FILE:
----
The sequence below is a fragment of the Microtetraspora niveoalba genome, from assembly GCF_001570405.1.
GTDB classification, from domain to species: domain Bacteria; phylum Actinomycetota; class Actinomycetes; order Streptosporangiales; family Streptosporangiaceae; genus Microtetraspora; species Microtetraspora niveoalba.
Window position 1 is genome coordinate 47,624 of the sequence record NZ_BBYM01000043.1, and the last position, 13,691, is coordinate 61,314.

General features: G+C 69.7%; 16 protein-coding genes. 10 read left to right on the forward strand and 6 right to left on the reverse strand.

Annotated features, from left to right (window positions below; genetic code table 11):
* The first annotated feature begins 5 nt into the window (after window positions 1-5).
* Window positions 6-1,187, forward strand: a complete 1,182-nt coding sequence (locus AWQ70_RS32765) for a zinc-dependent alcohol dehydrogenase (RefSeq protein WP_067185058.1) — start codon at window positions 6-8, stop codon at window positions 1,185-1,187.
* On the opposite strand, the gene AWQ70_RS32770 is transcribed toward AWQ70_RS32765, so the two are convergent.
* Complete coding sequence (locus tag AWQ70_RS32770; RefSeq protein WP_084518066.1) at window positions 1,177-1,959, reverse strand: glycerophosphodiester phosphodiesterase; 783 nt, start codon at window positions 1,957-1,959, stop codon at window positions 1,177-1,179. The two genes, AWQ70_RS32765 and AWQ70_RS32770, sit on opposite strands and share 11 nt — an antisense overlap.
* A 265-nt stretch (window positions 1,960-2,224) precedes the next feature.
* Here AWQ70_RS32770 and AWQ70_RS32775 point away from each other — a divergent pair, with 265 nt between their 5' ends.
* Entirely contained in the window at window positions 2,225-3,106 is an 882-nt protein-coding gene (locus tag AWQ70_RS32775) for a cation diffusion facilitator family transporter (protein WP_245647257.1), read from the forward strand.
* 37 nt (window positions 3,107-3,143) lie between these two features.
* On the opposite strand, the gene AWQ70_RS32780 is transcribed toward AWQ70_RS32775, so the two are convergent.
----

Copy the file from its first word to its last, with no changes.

The sequence below is a fragment of the Microtetraspora niveoalba genome, from assembly GCF_001570405.1.
GTDB classification, from domain to species: domain Bacteria; phylum Actinomycetota; class Actinomycetes; order Streptosporangiales; family Streptosporangiaceae; genus Microtetraspora; species Microtetraspora niveoalba.
Window position 1 is genome coordinate 47,624 of the sequence record NZ_BBYM01000043.1, and the last position, 13,691, is coordinate 61,314.

General features: G+C 69.7%; 16 protein-coding genes. 10 read left to right on the forward strand and 6 right to left on the reverse strand.

Annotated features, from left to right (window positions below; genetic code table 11):
* The first annotated feature begins 5 nt into the window (after window positions 1-5).
* Window positions 6-1,187, forward strand: a complete 1,182-nt coding sequence (locus AWQ70_RS32765) for a zinc-dependent alcohol dehydrogenase (RefSeq protein WP_067185058.1) — start codon at window positions 6-8, stop codon at window positions 1,185-1,187.
* On the opposite strand, the gene AWQ70_RS32770 is transcribed toward AWQ70_RS32765, so the two are convergent.
* Complete coding sequence (locus tag AWQ70_RS32770; RefSeq protein WP_084518066.1) at window positions 1,177-1,959, reverse strand: glycerophosphodiester phosphodiesterase; 783 nt, start codon at window positions 1,957-1,959, stop codon at window positions 1,177-1,179. The two genes, AWQ70_RS32765 and AWQ70_RS32770, sit on opposite strands and share 11 nt — an antisense overlap.
* A 265-nt stretch (window positions 1,960-2,224) precedes the next feature.
* Here AWQ70_RS32770 and AWQ70_RS32775 point away from each other — a divergent pair, with 265 nt between their 5' ends.
* Entirely contained in the window at window positions 2,225-3,106 is an 882-nt protein-coding gene (locus tag AWQ70_RS32775) for a cation diffusion facilitator family transporter (protein WP_245647257.1), read from the forward strand.
* 37 nt (window positions 3,107-3,143) lie between these two features.
* On the opposite strand, the gene AWQ70_RS32780 is transcribed toward AWQ70_RS32775, so the two are convergent.